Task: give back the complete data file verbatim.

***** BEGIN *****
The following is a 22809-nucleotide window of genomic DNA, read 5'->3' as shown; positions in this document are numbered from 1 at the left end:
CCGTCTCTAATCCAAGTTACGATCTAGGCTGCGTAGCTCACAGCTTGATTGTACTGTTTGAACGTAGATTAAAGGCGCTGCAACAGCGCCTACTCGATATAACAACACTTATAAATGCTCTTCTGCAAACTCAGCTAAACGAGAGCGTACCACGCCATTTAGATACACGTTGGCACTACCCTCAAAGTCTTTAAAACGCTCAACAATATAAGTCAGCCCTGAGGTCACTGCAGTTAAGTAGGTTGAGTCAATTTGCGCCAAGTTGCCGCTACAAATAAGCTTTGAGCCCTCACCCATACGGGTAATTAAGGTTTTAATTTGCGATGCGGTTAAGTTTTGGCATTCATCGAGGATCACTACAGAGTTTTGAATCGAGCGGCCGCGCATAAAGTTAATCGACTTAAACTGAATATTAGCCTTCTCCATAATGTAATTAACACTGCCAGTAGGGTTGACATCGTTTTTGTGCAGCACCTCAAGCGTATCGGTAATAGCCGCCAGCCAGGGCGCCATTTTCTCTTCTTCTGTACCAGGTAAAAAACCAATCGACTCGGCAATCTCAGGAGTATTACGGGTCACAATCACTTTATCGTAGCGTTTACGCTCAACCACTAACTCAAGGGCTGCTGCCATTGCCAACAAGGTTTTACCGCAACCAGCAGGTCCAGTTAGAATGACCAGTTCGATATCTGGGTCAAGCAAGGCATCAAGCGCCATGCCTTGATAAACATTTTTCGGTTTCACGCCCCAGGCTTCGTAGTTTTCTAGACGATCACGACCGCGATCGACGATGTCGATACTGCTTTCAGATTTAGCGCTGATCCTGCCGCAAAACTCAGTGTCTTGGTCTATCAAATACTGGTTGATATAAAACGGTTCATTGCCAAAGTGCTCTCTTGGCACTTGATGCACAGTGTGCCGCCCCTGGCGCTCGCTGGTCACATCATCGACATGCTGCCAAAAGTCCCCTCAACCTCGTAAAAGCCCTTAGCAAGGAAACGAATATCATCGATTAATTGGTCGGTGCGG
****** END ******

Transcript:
The following is a 22809-nucleotide window of genomic DNA, read 5'->3' as shown; positions in this document are numbered from 1 at the left end:
CCGTCTCTAATCCAAGTTACGATCTAGGCTGCGTAGCTCACAGCTTGATTGTACTGTTTGAACGTAGATTAAAGGCGCTGCAACAGCGCCTACTCGATATAACAACACTTATAAATGCTCTTCTGCAAACTCAGCTAAACGAGAGCGTACCACGCCATTTAGATACACGTTGGCACTACCCTCAAAGTCTTTAAAACGCTCAACAATATAAGTCAGCCCTGAGGTCACTGCAGTTAAGTAGGTTGAGTCAATTTGCGCCAAGTTGCCGCTACAAATAAGCTTTGAGCCCTCACCCATACGGGTAATTAAGGTTTTAATTTGCGATGCGGTTAAGTTTTGGCATTCATCGAGGATCACTACAGAGTTTTGAATCGAGCGGCCGCGCATAAAGTTAATCGACTTAAACTGAATATTAGCCTTCTCCATAATGTAATTAACACTGCCAGTAGGGTTGACATCGTTTTTGTGCAGCACCTCAAGCGTATCGGTAATAGCCGCCAGCCAGGGCGCCATTTTCTCTTCTTCTGTACCAGGTAAAAAACCAATCGACTCGGCAATCTCAGGAGTATTACGGGTCACAATCACTTTATCGTAGCGTTTACGCTCAACCACTAACTCAAGGGCTGCTGCCATTGCCAACAAGGTTTTACCGCAACCAGCAGGTCCAGTTAGAATGACCAGTTCGATATCTGGGTCAAGCAAGGCATCAAGCGCCATGCCTTGATAAACATTTTTCGGTTTCACGCCCCAGGCTTCGTAGTTTTCTAGACGATCACGACCGCGATCGACGATGTCGATACTGCTTTCAGATTTAGCGCTGATCCTGCCGCAAAACTCAGTGTCTTGGTCTATCAAATACTGGTTGATATAAAACGGTTCATTGCCAAAGTGCTCTCTTGGCACTTGATGCACAGTGTGCCGCCCCTGGCGCTCGCTGGTCACATCATCGACATGCTGCCAAAAGTCCCCTCAACCTCGTAAAAGCCCTTAGCAAGGAAACGAATATCATCGATTAATTGGTCGGTGCGG